Their Hall of Fame cases are still in the process of being built and none of them have stamped their ticket to Cooperstown yet.
In addition, these players really need to meet the Favorite Toy projections to have any shot at being elected. If Howard falls just 30 home runs and 200 RBI short, then he’ll be like Carlos Delgado—and Delgado likely won’t merit induction.
If Rollins reaches only 2,200 hits, then he’ll join non-Hall of Famers like Dave Concepcion and Tony Fernandez on the waiting list.
And say Utley reaches only 250 home runs—well, he’ll be looking like Bret Boone, and no one is crying for his enshrinement.
Unfortunately, projections and reality are often quite different and the latter frequently ends up shy of the former, because projections cannot predict sudden injuries and declines.
Take, for example, Jimmie Foxx. Using the Favorite Toy, we find that through age 31, he was on pace for 686 career home runs. He finished with 534.
Even the aforementioned Delgado was on pace for 510 home runs through age 31. He finished with 473.
To put another wrench in the works, none of those players are surefire first ballot Hall of Famers even if they reach their projected numbers—only Howard is set to finish within striking distance of a “Hall of Fame” milestone (500 home runs) and Utley isn’t even set to reach the “secondary” milestone of 2,000 hits.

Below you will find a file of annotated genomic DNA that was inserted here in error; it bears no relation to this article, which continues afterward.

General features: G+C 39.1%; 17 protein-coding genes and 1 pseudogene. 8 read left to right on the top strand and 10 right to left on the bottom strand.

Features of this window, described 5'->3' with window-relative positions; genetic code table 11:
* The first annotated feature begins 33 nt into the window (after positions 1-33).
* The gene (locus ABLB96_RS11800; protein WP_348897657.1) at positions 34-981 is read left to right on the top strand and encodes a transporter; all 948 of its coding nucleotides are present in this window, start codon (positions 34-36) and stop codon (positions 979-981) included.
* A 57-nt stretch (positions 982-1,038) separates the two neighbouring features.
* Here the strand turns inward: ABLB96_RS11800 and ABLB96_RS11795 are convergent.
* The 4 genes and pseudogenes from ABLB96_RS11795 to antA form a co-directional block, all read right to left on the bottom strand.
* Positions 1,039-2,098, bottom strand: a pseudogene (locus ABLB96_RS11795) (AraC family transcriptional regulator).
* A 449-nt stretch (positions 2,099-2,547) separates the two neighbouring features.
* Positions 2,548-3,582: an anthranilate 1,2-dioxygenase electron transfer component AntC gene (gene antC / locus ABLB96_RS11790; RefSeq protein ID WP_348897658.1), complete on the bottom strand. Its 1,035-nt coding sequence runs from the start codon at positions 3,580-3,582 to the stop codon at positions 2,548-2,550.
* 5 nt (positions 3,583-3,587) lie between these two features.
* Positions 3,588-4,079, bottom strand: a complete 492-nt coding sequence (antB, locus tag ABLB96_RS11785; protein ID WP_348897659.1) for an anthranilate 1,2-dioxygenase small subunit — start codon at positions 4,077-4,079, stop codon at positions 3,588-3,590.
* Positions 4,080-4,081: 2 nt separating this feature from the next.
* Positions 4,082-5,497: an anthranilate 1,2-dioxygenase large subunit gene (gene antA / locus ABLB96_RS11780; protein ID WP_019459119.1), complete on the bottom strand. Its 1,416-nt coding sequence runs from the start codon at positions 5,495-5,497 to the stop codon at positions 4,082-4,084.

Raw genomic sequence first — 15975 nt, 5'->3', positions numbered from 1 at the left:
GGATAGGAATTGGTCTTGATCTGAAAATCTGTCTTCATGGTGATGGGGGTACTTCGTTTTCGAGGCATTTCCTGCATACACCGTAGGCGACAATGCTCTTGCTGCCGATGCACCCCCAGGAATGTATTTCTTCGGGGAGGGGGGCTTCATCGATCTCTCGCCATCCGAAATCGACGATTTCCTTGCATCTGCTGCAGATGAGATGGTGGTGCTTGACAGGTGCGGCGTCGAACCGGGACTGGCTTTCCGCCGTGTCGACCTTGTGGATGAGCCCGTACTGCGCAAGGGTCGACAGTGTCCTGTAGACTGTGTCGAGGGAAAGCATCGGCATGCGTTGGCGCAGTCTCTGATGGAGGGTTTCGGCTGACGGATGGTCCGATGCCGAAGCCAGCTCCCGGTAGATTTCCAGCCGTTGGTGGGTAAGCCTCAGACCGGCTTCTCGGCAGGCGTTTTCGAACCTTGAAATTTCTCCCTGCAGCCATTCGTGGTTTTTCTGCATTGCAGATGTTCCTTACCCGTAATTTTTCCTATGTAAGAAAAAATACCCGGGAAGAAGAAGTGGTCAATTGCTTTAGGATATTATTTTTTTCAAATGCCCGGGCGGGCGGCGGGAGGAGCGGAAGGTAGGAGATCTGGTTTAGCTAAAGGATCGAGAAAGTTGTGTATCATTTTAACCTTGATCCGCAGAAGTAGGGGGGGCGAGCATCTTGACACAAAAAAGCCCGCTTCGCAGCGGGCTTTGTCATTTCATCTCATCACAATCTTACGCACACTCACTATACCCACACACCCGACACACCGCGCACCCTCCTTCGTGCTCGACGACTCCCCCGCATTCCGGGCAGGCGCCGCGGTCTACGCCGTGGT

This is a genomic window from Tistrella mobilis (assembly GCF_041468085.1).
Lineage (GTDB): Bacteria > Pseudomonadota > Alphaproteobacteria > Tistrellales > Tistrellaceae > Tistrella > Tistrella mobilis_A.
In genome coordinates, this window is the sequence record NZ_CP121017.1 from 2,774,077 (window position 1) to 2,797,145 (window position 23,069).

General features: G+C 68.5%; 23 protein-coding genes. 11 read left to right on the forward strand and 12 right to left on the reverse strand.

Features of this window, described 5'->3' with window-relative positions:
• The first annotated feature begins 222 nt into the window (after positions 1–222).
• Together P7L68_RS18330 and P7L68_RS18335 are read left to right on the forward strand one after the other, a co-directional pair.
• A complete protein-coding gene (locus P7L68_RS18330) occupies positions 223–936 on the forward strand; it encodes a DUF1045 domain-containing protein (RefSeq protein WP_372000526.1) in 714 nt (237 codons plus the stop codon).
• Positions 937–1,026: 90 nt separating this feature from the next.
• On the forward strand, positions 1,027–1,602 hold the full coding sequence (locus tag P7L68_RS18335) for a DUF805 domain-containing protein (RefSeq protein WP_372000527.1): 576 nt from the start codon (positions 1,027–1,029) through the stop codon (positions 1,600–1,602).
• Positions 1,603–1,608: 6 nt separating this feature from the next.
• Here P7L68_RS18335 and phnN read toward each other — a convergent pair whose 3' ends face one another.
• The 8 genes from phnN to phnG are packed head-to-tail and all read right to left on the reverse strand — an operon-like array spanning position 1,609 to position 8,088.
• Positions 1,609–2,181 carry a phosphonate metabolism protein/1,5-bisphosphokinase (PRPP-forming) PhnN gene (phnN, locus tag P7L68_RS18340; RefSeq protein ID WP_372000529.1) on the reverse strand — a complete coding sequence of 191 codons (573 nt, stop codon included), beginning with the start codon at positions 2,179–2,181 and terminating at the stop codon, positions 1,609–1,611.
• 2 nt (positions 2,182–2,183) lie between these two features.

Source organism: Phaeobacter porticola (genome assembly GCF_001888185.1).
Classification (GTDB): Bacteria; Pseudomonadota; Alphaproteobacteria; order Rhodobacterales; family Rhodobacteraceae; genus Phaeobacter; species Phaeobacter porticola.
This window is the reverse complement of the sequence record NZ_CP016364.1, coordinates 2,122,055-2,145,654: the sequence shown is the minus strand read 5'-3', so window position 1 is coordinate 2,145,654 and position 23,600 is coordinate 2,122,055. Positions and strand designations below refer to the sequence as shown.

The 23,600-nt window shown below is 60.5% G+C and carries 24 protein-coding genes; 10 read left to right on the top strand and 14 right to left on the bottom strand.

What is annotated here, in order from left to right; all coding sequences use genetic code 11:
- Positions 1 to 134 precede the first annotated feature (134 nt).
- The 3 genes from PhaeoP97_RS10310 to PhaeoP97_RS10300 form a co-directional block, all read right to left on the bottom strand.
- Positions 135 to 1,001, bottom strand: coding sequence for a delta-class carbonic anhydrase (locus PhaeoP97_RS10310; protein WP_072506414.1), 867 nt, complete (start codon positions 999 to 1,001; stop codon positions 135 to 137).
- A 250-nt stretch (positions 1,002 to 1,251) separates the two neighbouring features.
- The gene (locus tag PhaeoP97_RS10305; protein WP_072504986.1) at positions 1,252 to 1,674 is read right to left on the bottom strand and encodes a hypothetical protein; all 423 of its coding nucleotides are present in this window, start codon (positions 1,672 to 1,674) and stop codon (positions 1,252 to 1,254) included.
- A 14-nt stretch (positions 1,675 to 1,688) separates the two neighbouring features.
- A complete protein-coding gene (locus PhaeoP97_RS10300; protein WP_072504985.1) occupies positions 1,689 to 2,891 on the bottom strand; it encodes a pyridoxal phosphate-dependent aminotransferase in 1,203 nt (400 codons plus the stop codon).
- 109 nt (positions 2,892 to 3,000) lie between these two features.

So, in a matter of nine hundreds words, I just built up each of these players’ budding Hall of Fame cases and subsequently knocked them down—but not completely.
I never said these players have no shot at the Hall of Fame. In fact, I think each of them could have a Hall of Fame career—if they reach the numbers projected by the Favorite Toy.
But I also have to be realistic in noting that projections and real life often go in opposite directions and, rightly or wrongly, voters still like those big milestones like 500 home runs and 3,000 hits, which none of them are on pace to reach.
Rollins-Utley-Howard really is like Tinker-Evers-Chance. Like the latter group, Rollins, Utley and Howard are not potential future Hall of Famers because they each reached one great milestone.
They are possible enshrinees because their careers as a whole, including their statistical accomplishments, awards, accolades and the lore that will surround them—they did, after all, lead the Phillies to years of National League domination—when looked at through the lens of historical review, will show they are Hall of Fame caliber players.
Neither Howard, or Rollins, or Utley are future Hall of Famers if they retire right now. They are not future Hall of Famers if they retire three years from now.
They are future Hall of Famers if they reach the numbers projected for them and if they continue to add All-Star Games, MVPs and playoff successes to their already-growing resumes.
*I also have to mention the Harry Steinfeldt of the group, third baseman Placido Polanco. He is on pace for over 2,000 hits, but like Steinfeldt, who was the third baseman in the Tinker-Evers-Chance infield, he will likely gain little Hall of Fame support and has never really built any sort of case. He has been steady, but isn’t quite on par with his (more famous) teammates.